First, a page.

Around 1.5 million people in the United States have lupus. It is an autoimmune disease that can affect many parts of the body, including joints, skin, brain, and kidneys. It is a difficult disease to diagnose because the symptoms can be similar to those of other illnesses. Knowing more about the condition and its symptoms can make being a family caregiver to someone with lupus easier.
An Overview of Lupus
When someone has lupus, their body’s immune system attacks healthy tissues in the body. Experts believe that for some people lupus is caused by a combination of genetics and the environment. The person has genetic factors that make them more likely to get lupus. Their genetics are triggered when they encounter certain things in the environment. Some possible lupus triggers are:
- Infections: Having an infection can make lupus start or lead to a relapse.
- Sun: Being exposed to sunlight can cause lesions to appear or bring on lupus symptoms.
- Some Medications: Some kinds of blood pressure, anti-seizure, and antibiotic medications may trigger lupus in people who are susceptible. Sometimes the symptoms improve when the person stops taking the medicine.
Lupus can cause complications with several of the body’s systems. Some complications that may occur are:
- Kidney damage or kidney failure.
- Brain related complications, like headaches, dizziness, memory problems, strokes, and seizures.
- Anemia, bleeding, blood clots, or vasculitis.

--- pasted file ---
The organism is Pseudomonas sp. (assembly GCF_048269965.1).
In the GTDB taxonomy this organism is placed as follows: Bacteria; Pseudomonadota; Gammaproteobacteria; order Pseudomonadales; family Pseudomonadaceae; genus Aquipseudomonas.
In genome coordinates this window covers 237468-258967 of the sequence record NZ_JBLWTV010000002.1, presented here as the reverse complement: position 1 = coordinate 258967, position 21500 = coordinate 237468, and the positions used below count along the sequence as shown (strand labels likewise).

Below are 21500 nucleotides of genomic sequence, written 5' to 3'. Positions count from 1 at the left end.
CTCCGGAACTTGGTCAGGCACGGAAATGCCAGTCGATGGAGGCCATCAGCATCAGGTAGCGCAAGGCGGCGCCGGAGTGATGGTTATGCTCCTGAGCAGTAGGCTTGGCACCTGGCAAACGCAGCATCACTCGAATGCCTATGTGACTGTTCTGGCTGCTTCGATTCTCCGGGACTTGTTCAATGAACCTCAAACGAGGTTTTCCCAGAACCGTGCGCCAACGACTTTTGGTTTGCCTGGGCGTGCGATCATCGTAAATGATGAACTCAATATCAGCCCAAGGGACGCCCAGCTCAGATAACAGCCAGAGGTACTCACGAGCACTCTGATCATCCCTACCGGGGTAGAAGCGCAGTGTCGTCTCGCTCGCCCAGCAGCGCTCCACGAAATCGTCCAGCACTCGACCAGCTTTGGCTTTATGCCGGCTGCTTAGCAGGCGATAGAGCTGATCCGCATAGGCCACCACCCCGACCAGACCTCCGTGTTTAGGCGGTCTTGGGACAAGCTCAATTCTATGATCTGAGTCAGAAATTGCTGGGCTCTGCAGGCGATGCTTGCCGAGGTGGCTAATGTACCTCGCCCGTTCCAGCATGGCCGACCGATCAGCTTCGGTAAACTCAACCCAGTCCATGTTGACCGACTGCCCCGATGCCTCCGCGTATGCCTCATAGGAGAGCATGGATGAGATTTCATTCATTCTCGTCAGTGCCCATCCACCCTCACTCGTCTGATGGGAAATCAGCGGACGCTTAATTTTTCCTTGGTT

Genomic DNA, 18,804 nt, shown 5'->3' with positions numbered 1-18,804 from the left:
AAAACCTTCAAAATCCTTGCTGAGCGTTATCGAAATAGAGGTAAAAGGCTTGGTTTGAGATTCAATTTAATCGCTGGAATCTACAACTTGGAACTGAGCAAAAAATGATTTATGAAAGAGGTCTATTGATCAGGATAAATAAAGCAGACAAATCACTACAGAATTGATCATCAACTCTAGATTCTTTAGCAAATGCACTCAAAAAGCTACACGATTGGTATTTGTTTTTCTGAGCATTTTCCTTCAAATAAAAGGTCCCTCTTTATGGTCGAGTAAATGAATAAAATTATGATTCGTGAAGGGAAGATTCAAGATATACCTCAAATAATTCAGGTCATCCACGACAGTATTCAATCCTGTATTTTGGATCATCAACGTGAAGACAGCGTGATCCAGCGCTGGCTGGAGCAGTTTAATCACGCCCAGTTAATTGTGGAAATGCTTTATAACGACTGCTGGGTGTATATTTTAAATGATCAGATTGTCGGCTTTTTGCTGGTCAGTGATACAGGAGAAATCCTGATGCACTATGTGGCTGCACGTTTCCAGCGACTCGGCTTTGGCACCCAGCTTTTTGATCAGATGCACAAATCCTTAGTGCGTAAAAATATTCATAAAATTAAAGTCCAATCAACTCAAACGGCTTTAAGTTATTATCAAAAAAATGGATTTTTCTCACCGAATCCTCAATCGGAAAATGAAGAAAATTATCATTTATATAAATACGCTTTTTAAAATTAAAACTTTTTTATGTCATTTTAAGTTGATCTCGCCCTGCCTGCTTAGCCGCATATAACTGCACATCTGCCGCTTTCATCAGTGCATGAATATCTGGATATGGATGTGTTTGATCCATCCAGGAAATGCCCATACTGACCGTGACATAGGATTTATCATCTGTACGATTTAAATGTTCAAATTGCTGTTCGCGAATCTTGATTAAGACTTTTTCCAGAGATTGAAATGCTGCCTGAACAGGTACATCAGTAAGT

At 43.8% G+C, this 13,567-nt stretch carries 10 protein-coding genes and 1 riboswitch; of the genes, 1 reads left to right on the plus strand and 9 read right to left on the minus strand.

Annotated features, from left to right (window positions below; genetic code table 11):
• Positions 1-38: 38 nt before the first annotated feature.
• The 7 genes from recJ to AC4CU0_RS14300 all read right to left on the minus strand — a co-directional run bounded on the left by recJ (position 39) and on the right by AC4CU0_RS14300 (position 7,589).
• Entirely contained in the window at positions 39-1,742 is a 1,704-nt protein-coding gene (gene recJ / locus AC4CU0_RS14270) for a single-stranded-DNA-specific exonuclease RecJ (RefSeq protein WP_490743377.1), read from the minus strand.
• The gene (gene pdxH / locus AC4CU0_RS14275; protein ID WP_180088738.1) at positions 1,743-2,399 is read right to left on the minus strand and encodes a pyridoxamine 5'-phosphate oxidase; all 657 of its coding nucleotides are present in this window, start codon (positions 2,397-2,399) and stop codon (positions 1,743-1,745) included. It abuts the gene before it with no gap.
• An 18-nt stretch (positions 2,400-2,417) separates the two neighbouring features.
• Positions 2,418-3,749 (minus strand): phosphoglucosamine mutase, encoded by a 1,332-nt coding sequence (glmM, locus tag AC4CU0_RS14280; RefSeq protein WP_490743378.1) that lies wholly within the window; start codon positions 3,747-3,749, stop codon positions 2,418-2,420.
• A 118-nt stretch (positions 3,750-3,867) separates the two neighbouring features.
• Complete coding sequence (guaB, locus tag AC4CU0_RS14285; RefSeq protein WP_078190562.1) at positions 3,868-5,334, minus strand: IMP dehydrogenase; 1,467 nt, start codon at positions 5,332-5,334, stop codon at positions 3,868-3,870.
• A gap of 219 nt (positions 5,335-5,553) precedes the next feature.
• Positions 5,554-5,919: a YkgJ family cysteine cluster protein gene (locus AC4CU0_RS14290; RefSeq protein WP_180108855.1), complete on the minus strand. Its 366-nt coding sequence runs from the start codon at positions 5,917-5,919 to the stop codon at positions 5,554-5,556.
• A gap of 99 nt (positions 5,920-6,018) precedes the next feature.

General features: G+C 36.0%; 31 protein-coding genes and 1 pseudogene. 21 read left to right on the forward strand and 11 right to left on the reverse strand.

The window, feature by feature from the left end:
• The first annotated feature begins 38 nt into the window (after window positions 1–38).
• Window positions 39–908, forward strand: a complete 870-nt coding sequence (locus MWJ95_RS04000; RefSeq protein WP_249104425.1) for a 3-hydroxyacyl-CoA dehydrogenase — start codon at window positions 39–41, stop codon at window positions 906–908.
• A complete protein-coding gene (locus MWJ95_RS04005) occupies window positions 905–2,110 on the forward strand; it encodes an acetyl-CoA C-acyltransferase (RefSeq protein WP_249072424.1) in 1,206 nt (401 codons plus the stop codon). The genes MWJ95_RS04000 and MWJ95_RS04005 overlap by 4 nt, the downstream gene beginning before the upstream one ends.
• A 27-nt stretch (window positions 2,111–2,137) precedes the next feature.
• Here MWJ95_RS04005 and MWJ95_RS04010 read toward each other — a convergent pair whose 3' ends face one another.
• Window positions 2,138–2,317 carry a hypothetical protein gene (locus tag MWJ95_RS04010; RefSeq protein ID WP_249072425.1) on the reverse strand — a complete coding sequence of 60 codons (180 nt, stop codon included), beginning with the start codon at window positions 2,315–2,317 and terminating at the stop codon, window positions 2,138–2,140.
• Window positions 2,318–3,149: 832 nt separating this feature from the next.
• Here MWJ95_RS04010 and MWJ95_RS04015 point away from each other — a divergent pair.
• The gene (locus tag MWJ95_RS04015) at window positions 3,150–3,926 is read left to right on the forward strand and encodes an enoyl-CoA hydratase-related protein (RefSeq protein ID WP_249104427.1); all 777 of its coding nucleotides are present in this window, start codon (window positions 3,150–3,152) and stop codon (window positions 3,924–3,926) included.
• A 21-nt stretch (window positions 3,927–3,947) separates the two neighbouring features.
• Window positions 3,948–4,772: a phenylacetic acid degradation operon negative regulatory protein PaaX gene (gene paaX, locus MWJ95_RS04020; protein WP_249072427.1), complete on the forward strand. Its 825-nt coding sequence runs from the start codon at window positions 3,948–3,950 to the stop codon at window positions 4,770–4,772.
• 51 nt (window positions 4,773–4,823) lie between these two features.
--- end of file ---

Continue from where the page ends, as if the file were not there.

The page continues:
- Painful breathing, bleeding in the lungs, or pneumonia.
- Pericarditis and an increased risk of heart problems.
The symptoms of lupus vary from one person to the next and be mild or severe. They may also come and go. Sometimes people with milder symptoms have flare ups. During a flare up, the symptoms of lupus are worse for a while, but later improve or go away.
Some of the symptoms your aging relative may experience are:
- Pain, stiffness, and swelling in the joints.
- A facial rash that resembles a butterfly in shape.
- Skin lesions that get worse or appear when the person spends time in the sun.
- Being short of breath.
- Pain in the chest.
- Dry eyes.
- Memory loss.
Elderly care providers can help older adults with lupus to manage their symptoms. An elderly care provider can remind the older adult to take medications prescribed to treat lupus. They can also assist with lifestyle changes that can improve symptoms. For example, an elderly care provider can encourage them to rest while the provider does things around the house, like cleaning or cooking. An elderly care provider can also help the senior to protect themselves from the sun by applying sunscreen for them, finding them shady places to sit, and choosing clothing that will protect the skin.
If you or an aging loved one is considering elderly care in Falmouth, ME please contact the caring staff at CareTree Healthcare today. Call today! 207-899-0774
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